His grey eyes searched her countenance with that horrible intensity of fanaticism which is so like the look of cruelty, of greed, of any passion originating in the baser self. Unlike too, of course, but it is the pitilessness common to both extremes that shows most strongly in an old, wrinkled visage. He had laid his hand upon her. Every word was a stab ill the girl's heart, and so dreadful became her torture, so intolerable the sense of being drawn by a fierce will away from all she desired, that at length a cry escaped her lips. She fell on her knees by him, and pleaded in a choking voice.

'I can't! Grandfather, don't ask it of me! Give it all to some one else -- to some one else! I'm not strong enough to make such a sacrifice. Let me be as I was before!'

Michael's face darkened. He drew his hand away and rose from the seat; with more than surprise, with anger and even bitterness, he looked down at the crouching girl. She did not sob; her face buried in her arms, she lay against the chair, quivering, silent.

'Jane, stand up and speak to me!'

She did not move.


He laid his hand on her. Jane raised her head, and endeavoured to obey him; in the act she moaned and fell insensible.

Michael strode to the door and called twice or thrice for Mrs. Byass; then he stooped by the lifeless girl and supported her head. Bessie was immediately at hand, with a cry of consternation, but also with helpful activity.

'Why, I thought she'd got over this; it's a long time since she was took last isn't it? Sam's downstairs, Mr. Snowdon; do just shout out to him to go for some brandy. Tell him to bring my smelling-bottle first, if he knows where it is -- I'm blest if I do! Poor thing! She ain't been at all well lately, and that's the truth.'

The truth, beyond a doubt. Pale face, showing now the thinness which it had not wholly outgrown, the inheritance from miserable childhood; no face of a stern heroine, counting as idle all the natural longings of the heart, consecrated to a lifelong combat with giant wrongs. Nothing better nor worse than the face of one who can love and must be loved in turn.

She came to herself, and at the same moment Michael went from the room.

'There now; there now,' crooned Bessie, with much patting of the hands and stroking of the checks. 'Why, what's come to you, Jane? Cry away; don't try to prevent yourself; it'll do you good to cry a bit. Of course, here comes Sam with all sorts of things, when there's no need of him, He's always either too soon or too late, is Sam. Just look at him, Jane; now if he don't make you laugh, nothing will!'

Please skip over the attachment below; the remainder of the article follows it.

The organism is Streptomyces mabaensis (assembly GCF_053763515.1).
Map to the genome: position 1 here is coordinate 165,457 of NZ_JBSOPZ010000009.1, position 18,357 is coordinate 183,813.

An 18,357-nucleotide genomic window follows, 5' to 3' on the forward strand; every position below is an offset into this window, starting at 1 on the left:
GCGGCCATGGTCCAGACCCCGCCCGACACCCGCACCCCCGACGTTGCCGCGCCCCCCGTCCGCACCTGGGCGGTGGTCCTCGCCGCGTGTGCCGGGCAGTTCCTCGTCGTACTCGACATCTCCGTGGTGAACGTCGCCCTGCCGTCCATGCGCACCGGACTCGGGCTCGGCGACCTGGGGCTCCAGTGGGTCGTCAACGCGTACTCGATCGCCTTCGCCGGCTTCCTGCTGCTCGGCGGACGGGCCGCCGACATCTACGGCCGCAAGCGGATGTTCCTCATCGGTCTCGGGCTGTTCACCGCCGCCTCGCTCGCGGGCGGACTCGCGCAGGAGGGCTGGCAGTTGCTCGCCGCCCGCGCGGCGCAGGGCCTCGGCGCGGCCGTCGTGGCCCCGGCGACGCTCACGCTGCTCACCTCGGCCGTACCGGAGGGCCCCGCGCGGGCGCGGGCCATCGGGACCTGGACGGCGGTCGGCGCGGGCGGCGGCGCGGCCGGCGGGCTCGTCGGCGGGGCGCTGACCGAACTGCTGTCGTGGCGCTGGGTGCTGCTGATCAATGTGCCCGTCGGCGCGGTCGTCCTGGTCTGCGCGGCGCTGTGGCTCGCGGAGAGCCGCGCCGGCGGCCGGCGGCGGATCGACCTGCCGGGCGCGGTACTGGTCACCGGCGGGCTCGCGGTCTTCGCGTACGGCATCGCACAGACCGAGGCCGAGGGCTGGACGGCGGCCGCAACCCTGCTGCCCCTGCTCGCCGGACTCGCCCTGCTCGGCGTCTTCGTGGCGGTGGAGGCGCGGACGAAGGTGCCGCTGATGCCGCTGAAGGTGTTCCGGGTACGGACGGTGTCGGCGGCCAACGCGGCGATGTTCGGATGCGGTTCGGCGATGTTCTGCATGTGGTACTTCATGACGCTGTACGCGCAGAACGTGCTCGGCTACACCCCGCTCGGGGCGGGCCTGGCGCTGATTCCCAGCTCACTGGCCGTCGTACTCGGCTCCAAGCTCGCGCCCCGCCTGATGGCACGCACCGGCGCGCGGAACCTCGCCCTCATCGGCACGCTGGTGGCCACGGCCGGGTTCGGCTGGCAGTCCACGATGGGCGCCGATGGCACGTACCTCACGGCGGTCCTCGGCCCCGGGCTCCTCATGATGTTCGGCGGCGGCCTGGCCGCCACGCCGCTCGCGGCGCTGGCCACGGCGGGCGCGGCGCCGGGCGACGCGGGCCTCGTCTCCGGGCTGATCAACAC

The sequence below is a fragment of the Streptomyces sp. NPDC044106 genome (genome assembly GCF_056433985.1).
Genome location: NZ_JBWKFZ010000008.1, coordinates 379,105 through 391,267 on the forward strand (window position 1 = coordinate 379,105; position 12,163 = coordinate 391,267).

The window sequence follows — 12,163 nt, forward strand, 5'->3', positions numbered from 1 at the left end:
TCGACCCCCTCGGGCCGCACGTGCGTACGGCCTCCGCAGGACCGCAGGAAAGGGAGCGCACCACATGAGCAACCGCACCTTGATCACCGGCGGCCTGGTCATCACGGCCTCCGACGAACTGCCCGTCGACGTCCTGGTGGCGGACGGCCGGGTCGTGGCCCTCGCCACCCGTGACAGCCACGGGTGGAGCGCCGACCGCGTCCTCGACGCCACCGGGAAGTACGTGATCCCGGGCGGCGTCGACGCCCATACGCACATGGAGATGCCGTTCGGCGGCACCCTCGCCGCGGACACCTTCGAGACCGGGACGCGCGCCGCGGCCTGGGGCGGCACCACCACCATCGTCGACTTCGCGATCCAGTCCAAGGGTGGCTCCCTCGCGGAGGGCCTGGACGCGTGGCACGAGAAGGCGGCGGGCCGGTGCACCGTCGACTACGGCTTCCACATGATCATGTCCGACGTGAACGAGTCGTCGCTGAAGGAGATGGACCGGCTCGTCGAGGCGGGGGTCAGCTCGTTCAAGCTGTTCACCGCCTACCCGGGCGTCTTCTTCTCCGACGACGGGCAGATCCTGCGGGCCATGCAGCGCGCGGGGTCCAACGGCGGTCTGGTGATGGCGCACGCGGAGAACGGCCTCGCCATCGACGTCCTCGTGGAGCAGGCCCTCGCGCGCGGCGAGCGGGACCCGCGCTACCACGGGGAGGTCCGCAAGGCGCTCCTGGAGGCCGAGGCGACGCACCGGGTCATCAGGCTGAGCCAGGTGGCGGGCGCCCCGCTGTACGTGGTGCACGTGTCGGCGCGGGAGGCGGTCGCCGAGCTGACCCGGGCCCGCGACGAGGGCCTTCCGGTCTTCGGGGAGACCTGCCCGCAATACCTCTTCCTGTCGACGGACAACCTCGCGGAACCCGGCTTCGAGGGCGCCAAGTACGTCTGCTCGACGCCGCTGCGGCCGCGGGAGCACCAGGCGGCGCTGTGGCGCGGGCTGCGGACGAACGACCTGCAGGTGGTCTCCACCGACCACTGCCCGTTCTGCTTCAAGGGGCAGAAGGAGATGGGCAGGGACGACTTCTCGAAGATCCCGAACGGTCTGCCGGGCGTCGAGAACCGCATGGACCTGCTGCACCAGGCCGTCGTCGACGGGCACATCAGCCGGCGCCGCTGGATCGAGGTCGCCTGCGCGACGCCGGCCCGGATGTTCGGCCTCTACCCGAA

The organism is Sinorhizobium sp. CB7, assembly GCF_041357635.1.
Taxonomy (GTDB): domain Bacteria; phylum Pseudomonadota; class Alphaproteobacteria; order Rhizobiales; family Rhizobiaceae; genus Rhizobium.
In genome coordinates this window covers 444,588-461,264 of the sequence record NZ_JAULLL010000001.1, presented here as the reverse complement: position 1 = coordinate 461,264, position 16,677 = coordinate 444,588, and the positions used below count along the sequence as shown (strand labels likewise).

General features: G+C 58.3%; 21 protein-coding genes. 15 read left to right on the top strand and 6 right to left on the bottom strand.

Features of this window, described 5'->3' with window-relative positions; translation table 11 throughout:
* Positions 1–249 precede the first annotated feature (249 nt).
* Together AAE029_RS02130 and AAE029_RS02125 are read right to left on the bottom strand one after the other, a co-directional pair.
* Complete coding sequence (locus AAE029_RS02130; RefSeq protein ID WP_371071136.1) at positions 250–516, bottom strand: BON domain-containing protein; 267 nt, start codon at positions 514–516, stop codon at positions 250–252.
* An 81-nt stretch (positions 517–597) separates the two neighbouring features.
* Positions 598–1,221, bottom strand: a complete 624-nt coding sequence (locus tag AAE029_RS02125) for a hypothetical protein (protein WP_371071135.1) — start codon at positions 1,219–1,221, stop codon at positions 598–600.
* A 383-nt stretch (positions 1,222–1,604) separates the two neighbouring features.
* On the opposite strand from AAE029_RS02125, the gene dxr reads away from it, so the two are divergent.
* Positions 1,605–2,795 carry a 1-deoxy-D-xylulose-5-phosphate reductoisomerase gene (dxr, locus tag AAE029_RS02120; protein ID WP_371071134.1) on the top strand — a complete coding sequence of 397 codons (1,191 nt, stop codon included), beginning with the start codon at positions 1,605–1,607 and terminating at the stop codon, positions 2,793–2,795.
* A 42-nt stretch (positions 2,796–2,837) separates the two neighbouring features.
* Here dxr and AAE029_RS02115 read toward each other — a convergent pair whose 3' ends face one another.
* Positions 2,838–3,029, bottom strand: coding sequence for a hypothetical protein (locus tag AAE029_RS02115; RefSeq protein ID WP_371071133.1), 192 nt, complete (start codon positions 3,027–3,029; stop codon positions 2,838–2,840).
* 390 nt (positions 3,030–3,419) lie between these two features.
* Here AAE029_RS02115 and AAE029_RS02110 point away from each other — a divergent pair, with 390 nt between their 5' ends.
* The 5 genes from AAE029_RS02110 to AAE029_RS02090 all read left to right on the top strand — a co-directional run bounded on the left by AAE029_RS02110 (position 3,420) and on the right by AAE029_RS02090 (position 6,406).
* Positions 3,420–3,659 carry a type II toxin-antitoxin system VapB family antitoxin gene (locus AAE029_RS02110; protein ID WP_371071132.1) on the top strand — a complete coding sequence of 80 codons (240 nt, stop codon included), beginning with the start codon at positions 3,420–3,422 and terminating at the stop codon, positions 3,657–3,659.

Mr. Byass retired, shamefaced. Leaning against Bessie's shoulder, Jane sobbed for a long time, sobbed in the misery of shame. She saw that her grandfather had gone away. How should she ever face him after this? It was precious comfort to feel Bessie's sturdy arms about her, and to hear the foolish affectionate words, which asked nothing but that she should take them kindly and have done with her trouble.

'Did grandfather tell you how it was?' she asked, with a sudden fear lest Bessie should have learnt her pitiful weakness.

'Why, no; how did it come?'

'I don't know. We were talking. I can stand up now, Mrs. Byass, thank you. I'll go up to my room. I've forgotten the time; is it late?'

It was only nine o'clock. Bessie would have gone upstairs with her, but Jane insisted that she was quite herself. On the stairs she trod as lightly as possible, and she closed her door without a sound. Alone, she again gave way to tears. Michael's face was angry in her memory; he had never looked at her in that way before, and now he would never look with the old kindness. What a change had been wrought in these few minutes!

And Sidney never anything but her friend -- cold, meaning. less word! If he knew how she had fallen, would that be likely to bring him nearer to her? She had lost both things, that was all.



She rose early, in the murky cola of the winter morning. When, at eight o'clock, she knocked as usual at her grandfather's door his answer made her tremble.

'I shall be down in a few minutes, Jane; I'll have breakfast with you.'

It was long since he had risen at this hour. His voice sounded less like that of an old man, and, in spite of his calling her by her name, she felt the tone to be severe. When he reached the parlour he did not offer to take her hand, and she feared to approach him. She saw that his features bore the mark of sleeplessness. Hers, poor girl! were yet more woeful in their pallor.

Through the meal he affected to occupy himself with the book Miss Lant had sent -- the sight of which was intolerable to Jane. And not for a full hour did he speak anything but casual words. Jane had taken her sewing; unexpectedly he addressed her.

'Let's have a word or two together, Jane. I think we ought to, oughtn't we?'

She forced herself to regard him.

'I think you meant what you said last night?'

'Grandfather, I will do whatever you bid me. I'll do it faithfully. I was ungrateful. I feel ashamed to have spoken so.'

'That's nothing to do with it, Jane. You're not ungrateful; anything but that. But I've had a night to think over your words. You couldn't speak like that if you weren't driven to it by the strongest feeling you ever knew or will know. I hadn't thought of it in that way; I hadn't thought of you in that way.'

He began gently, but in the last words was a touch of reproof, almost of scorn. He gazed at her from under his grey eyebrows, perhaps hoping to elicit some resistance of her spirit, some sign of strength that would help him to reconstruct his shattered ideal.